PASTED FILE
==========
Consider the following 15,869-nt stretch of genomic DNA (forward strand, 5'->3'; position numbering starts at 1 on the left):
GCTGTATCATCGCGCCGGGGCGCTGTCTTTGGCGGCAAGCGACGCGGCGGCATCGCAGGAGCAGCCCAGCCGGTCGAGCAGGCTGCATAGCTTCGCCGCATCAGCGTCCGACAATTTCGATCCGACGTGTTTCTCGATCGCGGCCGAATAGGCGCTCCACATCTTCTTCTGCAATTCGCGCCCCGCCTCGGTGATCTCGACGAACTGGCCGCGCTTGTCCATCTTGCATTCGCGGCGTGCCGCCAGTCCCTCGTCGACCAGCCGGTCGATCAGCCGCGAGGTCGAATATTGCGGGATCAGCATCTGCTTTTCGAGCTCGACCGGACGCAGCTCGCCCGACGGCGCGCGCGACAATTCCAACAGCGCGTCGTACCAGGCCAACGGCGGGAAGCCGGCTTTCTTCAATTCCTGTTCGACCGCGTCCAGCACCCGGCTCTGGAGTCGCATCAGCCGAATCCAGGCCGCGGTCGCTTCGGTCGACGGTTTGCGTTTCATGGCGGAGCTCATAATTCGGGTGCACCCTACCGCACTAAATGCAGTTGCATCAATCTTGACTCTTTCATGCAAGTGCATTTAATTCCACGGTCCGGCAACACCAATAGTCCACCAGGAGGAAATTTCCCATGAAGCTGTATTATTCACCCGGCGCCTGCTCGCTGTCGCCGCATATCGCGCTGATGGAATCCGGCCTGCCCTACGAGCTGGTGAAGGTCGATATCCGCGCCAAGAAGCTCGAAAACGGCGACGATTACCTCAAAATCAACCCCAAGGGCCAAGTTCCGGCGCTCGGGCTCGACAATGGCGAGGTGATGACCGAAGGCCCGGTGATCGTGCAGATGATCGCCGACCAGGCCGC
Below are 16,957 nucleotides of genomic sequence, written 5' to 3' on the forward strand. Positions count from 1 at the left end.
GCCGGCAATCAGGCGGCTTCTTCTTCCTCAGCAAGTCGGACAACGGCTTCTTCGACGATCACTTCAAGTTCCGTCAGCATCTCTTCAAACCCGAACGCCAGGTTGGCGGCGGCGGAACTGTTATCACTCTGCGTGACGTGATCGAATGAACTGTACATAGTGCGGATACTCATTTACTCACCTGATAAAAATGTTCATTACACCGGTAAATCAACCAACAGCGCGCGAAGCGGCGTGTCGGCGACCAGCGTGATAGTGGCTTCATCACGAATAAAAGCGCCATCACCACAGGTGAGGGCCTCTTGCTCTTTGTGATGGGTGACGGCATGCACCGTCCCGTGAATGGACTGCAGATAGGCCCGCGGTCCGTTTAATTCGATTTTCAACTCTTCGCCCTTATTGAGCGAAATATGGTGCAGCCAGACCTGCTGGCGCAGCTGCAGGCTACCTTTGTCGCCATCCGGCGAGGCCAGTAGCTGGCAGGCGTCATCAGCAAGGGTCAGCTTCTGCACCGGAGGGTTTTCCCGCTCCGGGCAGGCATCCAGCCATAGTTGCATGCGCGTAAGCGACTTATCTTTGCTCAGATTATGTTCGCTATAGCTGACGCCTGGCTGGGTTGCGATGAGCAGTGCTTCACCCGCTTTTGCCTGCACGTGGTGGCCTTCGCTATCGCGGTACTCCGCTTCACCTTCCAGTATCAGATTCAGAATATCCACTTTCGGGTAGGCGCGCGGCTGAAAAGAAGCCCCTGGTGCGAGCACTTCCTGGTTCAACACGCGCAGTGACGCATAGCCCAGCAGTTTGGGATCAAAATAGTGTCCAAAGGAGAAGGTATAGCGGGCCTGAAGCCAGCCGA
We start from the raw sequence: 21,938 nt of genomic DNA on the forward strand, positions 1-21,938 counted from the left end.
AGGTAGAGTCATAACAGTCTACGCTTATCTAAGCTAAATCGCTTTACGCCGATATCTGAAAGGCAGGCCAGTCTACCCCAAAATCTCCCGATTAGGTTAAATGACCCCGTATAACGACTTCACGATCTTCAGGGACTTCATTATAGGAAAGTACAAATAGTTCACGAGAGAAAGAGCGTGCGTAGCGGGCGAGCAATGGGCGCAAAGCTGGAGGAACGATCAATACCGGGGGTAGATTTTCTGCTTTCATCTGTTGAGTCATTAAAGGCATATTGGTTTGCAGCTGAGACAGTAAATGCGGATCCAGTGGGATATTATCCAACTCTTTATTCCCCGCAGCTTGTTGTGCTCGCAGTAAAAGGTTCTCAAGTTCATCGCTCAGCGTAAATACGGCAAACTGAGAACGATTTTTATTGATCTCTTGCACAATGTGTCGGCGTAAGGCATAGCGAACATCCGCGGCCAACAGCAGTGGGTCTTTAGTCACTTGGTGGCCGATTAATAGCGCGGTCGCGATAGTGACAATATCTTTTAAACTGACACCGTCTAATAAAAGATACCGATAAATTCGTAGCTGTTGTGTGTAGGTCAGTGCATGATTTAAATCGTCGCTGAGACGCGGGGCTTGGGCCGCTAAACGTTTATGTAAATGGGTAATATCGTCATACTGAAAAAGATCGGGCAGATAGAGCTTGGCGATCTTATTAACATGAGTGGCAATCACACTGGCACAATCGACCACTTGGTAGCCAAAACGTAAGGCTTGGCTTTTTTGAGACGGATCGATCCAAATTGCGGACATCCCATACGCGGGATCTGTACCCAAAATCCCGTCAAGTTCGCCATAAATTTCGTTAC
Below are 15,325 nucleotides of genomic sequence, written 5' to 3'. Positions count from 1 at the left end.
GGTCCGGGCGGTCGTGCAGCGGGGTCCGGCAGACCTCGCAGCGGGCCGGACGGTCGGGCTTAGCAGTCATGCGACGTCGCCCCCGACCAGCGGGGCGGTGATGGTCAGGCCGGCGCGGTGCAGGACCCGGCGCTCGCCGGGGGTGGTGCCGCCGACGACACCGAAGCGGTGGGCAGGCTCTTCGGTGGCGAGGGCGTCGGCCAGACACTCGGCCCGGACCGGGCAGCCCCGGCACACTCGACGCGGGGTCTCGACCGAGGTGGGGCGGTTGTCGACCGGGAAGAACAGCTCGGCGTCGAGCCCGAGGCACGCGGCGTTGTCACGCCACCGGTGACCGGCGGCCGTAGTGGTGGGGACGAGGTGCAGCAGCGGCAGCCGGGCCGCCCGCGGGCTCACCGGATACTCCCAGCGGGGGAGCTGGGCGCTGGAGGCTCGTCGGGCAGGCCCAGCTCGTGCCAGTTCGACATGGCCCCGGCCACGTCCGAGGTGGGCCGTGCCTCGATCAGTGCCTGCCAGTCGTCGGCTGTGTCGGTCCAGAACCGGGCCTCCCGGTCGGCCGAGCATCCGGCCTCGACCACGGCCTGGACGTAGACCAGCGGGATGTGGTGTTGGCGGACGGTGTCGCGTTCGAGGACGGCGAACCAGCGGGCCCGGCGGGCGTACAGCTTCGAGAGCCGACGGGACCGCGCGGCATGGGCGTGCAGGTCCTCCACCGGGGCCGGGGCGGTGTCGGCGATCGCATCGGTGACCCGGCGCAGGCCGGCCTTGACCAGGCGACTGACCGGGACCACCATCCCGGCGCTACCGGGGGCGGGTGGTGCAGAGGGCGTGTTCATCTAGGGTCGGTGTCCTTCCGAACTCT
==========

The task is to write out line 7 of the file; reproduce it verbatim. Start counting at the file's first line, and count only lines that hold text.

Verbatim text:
Below are 15,325 nucleotides of genomic sequence, written 5' to 3'. Positions count from 1 at the left end.